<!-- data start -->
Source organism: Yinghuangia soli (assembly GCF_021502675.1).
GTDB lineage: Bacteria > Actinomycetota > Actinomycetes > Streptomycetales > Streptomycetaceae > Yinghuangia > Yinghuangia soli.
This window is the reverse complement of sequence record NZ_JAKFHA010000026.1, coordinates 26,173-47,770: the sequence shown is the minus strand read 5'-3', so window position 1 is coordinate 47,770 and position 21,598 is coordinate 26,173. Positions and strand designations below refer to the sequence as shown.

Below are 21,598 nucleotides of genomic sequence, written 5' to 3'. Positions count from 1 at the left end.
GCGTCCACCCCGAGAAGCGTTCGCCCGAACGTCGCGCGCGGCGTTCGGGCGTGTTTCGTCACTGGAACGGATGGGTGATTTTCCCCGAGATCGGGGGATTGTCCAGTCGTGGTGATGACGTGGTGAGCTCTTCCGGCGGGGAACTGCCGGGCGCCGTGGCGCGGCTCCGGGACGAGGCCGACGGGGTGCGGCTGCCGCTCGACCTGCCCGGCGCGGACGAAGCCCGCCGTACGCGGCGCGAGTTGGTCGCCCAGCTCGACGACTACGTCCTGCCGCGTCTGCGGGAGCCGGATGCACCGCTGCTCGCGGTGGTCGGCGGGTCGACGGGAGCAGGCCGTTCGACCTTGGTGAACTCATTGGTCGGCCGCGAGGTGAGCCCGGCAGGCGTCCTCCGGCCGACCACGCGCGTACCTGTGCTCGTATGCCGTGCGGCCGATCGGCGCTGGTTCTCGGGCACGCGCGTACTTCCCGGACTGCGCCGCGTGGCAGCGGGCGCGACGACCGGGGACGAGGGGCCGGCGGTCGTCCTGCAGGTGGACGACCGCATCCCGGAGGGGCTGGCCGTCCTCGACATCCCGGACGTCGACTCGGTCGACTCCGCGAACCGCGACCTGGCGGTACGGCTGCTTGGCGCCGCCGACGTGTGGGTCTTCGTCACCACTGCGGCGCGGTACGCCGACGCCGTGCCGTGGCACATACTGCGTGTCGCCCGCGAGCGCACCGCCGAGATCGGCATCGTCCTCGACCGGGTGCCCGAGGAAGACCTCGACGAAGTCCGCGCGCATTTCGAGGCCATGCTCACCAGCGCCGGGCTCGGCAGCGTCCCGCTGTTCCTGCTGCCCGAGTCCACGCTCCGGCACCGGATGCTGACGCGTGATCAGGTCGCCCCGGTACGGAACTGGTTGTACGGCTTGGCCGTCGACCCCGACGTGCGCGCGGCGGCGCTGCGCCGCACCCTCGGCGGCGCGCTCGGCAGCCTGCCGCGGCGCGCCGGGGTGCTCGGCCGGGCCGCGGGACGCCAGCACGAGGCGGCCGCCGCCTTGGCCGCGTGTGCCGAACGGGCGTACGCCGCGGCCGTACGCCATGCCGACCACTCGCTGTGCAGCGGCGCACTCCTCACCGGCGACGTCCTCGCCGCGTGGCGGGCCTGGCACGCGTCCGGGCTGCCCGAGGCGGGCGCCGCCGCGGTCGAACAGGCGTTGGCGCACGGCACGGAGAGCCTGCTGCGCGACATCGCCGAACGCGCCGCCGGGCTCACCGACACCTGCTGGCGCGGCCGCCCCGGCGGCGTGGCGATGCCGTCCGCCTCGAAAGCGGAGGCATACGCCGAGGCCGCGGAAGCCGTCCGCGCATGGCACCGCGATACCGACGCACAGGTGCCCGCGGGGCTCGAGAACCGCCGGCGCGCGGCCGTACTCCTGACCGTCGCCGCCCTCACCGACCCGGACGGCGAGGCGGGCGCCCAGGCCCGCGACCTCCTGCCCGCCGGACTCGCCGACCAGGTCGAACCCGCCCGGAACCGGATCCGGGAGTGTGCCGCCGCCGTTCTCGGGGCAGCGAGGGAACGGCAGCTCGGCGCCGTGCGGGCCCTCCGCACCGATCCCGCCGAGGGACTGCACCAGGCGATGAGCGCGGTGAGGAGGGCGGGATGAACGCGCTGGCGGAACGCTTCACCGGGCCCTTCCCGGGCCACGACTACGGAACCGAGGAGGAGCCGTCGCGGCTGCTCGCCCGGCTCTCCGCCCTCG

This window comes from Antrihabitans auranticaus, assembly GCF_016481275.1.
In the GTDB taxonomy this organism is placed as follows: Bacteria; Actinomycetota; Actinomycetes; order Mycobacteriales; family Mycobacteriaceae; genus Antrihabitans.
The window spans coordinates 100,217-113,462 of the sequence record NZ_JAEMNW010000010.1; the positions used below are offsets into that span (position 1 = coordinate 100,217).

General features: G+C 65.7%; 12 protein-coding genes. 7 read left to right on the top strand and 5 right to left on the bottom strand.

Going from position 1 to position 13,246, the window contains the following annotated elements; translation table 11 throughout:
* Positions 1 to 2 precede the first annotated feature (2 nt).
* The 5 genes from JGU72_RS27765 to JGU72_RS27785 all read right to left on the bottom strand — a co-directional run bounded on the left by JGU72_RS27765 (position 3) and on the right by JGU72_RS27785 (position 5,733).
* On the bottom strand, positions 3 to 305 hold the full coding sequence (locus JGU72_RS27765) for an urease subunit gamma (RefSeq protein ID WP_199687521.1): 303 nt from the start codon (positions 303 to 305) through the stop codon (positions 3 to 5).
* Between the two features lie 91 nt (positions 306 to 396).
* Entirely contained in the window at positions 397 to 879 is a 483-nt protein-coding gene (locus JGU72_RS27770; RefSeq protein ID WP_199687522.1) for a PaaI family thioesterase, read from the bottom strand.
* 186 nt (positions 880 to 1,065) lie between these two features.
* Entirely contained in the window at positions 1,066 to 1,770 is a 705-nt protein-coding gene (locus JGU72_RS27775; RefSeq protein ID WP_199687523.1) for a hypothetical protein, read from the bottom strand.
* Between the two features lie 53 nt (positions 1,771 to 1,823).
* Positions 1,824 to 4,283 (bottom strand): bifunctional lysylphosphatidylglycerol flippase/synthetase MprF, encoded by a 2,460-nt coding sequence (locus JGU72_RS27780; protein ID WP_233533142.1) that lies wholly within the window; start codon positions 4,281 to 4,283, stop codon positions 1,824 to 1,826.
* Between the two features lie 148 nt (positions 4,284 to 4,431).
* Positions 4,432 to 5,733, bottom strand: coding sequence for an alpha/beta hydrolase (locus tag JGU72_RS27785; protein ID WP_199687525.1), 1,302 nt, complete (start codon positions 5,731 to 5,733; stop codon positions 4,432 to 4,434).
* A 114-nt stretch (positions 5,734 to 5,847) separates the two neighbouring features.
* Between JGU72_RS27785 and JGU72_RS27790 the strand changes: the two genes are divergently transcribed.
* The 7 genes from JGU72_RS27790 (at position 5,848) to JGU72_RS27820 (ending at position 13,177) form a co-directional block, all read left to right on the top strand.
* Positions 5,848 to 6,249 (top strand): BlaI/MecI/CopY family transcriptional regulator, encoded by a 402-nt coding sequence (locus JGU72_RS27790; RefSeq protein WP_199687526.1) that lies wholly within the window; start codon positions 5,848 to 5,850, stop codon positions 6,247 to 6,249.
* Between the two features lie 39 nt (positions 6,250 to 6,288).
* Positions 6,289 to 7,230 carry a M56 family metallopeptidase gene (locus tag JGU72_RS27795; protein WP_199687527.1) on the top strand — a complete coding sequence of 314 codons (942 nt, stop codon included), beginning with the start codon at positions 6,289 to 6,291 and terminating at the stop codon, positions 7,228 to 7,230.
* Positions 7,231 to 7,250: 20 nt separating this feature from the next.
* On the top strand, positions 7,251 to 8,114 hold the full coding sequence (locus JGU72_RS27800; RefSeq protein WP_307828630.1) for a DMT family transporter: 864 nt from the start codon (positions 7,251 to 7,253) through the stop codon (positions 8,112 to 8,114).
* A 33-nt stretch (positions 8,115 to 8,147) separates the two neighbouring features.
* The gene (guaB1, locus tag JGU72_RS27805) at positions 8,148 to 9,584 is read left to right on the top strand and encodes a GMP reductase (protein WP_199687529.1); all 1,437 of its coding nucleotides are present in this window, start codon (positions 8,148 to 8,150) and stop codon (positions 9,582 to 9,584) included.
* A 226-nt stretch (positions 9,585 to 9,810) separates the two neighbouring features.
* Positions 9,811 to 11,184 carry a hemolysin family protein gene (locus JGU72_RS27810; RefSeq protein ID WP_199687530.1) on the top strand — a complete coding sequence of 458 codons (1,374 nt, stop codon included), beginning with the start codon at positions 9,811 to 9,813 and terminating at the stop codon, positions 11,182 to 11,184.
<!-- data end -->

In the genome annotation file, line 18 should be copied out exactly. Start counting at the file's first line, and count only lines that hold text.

* Between the two features lie 53 nt (positions 1,771 to 1,823).